It’s thought that up to 2.8 million people in Yemen are at risk of contracting this blinding eye disease.
In 2018, with the help of our partners, we started work in Yemen to distribute the first antibiotics to protect people against trachoma. A team of more than 4,000 volunteers were trained to go door to door to give out the medication, and the majority of the volunteers were women: they were chosen because they are able to go into houses to treat other women and children, while men are often not admitted because of local customs.
More campaigns are now being planned in other districts in Yemen.
We’re helping to train female volunteers so they can go door to door to distribute medication. This enables them to reach as many members of the community as possible, ensuring everyone receives the treatment they need.More about the programme
Noor, a short film about the impact of childhood visual impairment, has been selected for the ‘Best health film’ category at the Cannes World Film Festival.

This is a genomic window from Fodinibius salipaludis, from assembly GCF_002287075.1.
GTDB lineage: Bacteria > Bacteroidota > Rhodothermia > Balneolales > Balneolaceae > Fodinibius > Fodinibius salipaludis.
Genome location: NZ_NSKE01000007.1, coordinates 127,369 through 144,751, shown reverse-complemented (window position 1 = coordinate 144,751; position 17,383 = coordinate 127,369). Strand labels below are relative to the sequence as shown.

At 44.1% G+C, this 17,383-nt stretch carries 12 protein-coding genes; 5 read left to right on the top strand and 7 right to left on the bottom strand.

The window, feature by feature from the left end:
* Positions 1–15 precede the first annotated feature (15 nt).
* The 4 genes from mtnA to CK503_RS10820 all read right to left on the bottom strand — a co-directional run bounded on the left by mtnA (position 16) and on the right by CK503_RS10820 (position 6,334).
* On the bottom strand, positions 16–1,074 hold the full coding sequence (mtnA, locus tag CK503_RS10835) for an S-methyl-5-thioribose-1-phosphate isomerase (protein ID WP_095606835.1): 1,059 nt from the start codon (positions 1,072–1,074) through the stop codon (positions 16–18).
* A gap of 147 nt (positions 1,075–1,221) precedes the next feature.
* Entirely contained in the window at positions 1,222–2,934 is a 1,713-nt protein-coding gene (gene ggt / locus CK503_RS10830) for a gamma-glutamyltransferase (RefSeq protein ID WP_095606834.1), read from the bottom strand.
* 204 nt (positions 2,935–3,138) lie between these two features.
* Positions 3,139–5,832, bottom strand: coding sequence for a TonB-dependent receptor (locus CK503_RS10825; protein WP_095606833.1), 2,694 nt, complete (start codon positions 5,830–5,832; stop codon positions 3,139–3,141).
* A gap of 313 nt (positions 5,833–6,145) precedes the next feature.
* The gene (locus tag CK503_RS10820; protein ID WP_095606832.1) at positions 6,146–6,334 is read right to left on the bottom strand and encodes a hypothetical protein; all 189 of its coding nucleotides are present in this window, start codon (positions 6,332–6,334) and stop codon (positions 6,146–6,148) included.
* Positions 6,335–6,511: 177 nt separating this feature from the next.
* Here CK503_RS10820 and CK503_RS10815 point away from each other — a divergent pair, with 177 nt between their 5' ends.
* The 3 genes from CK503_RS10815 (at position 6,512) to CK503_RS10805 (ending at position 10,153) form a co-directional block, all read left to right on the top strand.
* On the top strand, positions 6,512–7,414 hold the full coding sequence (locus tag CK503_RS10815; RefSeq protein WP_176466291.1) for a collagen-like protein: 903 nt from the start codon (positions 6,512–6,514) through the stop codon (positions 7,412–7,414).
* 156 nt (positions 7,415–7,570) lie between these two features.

Arif’s life changed when he had two cataract operations at five years old. We've been following his journey since then, from completing his education to finding work as a driver.
Shamima, who has hearing and speech impairments, was able to access vital treatment after her sister heard about Sightsavers’ free eye camps.
The charitable foundation is raising £35,000 for Sightsavers’ work in Pakistan through its Sprint for Sight campaign.
In Pakistan and Bangladesh, the Right to Health project worked with transgender communities to remove the barriers they face when accessing inclusive eye health services.
The project raises awareness of glaucoma in an effort to reduce the number of people going blind if their condition is left untreated.